Coronavirus and the resulting restrictions being put in place are causing widespread concern, and wreaking havoc with a wide range of industries and workplaces around the world.

Here at LearnJam we have had multiple trips and engagements cancelled and we’re in the process of shifting various workshops online for the next few months. We have also been working hard over the last few weeks helping some of our clients quickly move in-person courses online ahead of school closures and travel restrictions. Keeping people safe is the top priority, but ensuring that people are able to work and learn is also a primary concern. 

As offices close and travel is restricted, we are also hearing of more and more organisations shifting to remote working and scrambling to get things in place that help ensure people are happy and productive in their new set-up. LearnJam has been a remote company from the start, nearly 7 years ago, so we have had a lot of time to figure out what works and what doesn’t when it comes to remote. 

In this post we share some of these tips in the hope that it helps people who are new to remote working or organisations looking to support the transition of their teams to new ways of working.

Please do get in touch if you would like to talk anything through or if we can help you with any of your Coronavirus response initiatives.

Tips for working remotely

How to retain human-to-human contact.

Remote working can feel isolating and lonely. Having a daily stand-up with your team helps you connect to other people each day. At LearnJam we call this the ‘Daily hug’ and it starts at 9:30 am. Use the time to each give a short update of 1) what you did yesterday, 2) what you are doing today 3) any blockers or challenges you have. The whole thing shouldn’t take more than 15-20 minutes. Anything that can’t be tackled in that time, take it into a different call.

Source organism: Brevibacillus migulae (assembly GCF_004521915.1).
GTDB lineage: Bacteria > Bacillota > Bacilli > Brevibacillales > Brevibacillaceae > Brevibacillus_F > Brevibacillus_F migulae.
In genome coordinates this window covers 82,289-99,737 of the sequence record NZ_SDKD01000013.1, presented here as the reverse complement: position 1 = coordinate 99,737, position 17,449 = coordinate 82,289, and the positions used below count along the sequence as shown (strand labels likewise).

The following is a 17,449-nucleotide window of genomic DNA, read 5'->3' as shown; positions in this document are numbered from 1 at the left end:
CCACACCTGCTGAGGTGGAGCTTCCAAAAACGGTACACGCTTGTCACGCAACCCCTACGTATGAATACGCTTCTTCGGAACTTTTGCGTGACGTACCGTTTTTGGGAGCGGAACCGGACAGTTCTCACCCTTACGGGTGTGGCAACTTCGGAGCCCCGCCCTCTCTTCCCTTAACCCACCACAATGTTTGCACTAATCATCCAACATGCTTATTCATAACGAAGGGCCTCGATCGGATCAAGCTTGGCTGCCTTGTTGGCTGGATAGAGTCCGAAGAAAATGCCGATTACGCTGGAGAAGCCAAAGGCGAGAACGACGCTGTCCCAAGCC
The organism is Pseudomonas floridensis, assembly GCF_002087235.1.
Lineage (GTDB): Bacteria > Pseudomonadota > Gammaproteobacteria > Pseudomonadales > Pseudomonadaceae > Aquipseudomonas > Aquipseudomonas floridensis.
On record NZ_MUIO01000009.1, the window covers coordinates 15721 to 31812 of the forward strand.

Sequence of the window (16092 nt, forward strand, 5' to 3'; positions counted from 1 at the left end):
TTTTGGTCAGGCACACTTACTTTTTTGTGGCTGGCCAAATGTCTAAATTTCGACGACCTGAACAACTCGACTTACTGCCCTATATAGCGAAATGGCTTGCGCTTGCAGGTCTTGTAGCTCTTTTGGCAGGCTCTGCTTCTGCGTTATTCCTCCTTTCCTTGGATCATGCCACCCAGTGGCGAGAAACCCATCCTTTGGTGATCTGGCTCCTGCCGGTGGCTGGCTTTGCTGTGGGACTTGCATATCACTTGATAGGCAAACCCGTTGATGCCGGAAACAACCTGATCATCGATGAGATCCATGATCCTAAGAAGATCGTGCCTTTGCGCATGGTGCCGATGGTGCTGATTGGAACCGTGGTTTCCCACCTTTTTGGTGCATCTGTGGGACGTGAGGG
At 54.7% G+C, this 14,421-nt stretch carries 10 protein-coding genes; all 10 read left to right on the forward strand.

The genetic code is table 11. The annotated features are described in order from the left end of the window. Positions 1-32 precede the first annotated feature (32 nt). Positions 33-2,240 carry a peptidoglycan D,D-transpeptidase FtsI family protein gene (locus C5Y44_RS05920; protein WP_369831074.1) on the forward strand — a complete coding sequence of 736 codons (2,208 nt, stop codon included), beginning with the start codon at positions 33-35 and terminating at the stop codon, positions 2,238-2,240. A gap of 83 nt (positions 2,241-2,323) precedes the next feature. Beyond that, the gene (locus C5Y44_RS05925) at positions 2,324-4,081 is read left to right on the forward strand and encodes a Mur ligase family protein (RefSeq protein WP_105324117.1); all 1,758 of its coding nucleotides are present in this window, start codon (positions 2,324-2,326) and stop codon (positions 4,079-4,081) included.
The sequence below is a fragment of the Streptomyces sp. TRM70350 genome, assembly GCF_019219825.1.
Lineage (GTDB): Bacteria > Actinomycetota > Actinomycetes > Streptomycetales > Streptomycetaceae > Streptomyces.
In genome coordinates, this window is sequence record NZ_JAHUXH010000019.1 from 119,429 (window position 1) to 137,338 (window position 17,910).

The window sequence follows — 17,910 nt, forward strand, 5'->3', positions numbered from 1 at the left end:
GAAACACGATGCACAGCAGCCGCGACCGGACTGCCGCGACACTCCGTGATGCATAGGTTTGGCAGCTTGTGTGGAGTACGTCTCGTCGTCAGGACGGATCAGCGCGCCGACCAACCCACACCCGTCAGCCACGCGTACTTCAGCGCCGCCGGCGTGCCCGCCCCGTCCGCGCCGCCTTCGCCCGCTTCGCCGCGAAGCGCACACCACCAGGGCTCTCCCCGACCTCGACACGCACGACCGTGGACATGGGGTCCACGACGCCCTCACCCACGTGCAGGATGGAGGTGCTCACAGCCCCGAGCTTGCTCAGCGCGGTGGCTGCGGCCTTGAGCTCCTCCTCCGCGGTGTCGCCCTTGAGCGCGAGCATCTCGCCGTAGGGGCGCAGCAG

We also have a short weekly review call on Friday afternoons. When you’re working from home, it’s easy to slip into the weekend without acknowledging all the great work you’ve done together in the week. This is a chance to celebrate the small wins and engage in some much-needed end-of-the week chitchat.

How to design your day around distractions.

For those not familiar with working at home, it’s easy to get distracted by laundry, TV, the cat, beans on toast, etc. One helpful tool is the Pomodoro technique, which breaks down your day into 30-minute chunks. For each 30 minute section, you focus on a single specific task for 25 minutes, then do whatever you want for the remaining 5. Then start again. That gives you enough time to stroke the cat and check your emails. Save the beans on toast for a proper lunch break. 

Another helpful trick is to use a separate device for all social media. So if you are working on your laptop, keep your phone for Facebook, Whatsapp etc. This avoids distractions and helps keep you focused.

Tracking your time can also really help you focus. This is based on the idea that the best way to change something is to measure it. So keep an honest track of time spent on different projects, on emails, on social media! This data can then help you reprioritise or reorganise your days. We use Clockify to track our time on projects.